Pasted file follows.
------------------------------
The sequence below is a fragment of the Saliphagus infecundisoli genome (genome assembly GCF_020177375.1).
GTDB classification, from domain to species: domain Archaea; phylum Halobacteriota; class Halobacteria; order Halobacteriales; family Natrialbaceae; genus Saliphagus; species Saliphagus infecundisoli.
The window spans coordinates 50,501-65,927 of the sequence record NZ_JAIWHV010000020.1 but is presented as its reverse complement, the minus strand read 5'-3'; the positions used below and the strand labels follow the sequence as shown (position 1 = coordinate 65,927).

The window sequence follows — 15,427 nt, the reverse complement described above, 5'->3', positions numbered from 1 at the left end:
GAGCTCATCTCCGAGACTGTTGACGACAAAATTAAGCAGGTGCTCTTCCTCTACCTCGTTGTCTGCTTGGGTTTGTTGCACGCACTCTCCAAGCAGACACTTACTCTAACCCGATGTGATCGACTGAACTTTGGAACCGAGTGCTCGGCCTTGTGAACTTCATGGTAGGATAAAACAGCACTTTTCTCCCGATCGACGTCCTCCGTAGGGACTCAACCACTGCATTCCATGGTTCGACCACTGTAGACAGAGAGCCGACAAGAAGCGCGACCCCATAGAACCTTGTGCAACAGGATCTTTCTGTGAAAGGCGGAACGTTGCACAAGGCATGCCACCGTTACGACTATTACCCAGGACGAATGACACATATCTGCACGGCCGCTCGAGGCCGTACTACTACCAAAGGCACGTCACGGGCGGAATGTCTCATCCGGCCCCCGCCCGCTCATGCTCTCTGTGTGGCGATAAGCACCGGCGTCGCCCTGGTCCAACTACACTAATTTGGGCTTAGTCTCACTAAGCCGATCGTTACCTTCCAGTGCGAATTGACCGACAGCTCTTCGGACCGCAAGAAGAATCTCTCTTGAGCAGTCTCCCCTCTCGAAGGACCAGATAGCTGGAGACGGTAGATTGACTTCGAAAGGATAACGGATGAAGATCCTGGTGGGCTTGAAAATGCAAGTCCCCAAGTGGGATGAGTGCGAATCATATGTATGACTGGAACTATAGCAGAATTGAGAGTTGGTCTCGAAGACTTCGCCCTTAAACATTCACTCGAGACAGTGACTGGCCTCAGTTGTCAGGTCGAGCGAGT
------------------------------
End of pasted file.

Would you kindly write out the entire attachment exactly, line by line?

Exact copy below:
The sequence below is a fragment of the Saliphagus infecundisoli genome (genome assembly GCF_020177375.1).
GTDB classification, from domain to species: domain Archaea; phylum Halobacteriota; class Halobacteria; order Halobacteriales; family Natrialbaceae; genus Saliphagus; species Saliphagus infecundisoli.
The window spans coordinates 50,501-65,927 of the sequence record NZ_JAIWHV010000020.1 but is presented as its reverse complement, the minus strand read 5'-3'; the positions used below and the strand labels follow the sequence as shown (position 1 = coordinate 65,927).

The window sequence follows — 15,427 nt, the reverse complement described above, 5'->3', positions numbered from 1 at the left end:
GAGCTCATCTCCGAGACTGTTGACGACAAAATTAAGCAGGTGCTCTTCCTCTACCTCGTTGTCTGCTTGGGTTTGTTGCACGCACTCTCCAAGCAGACACTTACTCTAACCCGATGTGATCGACTGAACTTTGGAACCGAGTGCTCGGCCTTGTGAACTTCATGGTAGGATAAAACAGCACTTTTCTCCCGATCGACGTCCTCCGTAGGGACTCAACCACTGCATTCCATGGTTCGACCACTGTAGACAGAGAGCCGACAAGAAGCGCGACCCCATAGAACCTTGTGCAACAGGATCTTTCTGTGAAAGGCGGAACGTTGCACAAGGCATGCCACCGTTACGACTATTACCCAGGACGAATGACACATATCTGCACGGCCGCTCGAGGCCGTACTACTACCAAAGGCACGTCACGGGCGGAATGTCTCATCCGGCCCCCGCCCGCTCATGCTCTCTGTGTGGCGATAAGCACCGGCGTCGCCCTGGTCCAACTACACTAATTTGGGCTTAGTCTCACTAAGCCGATCGTTACCTTCCAGTGCGAATTGACCGACAGCTCTTCGGACCGCAAGAAGAATCTCTCTTGAGCAGTCTCCCCTCTCGAAGGACCAGATAGCTGGAGACGGTAGATTGACTTCGAAAGGATAACGGATGAAGATCCTGGTGGGCTTGAAAATGCAAGTCCCCAAGTGGGATGAGTGCGAATCATATGTATGACTGGAACTATAGCAGAATTGAGAGTTGGTCTCGAAGACTTCGCCCTTAAACATTCACTCGAGACAGTGACTGGCCTCAGTTGTCAGGTCGAGCGAGT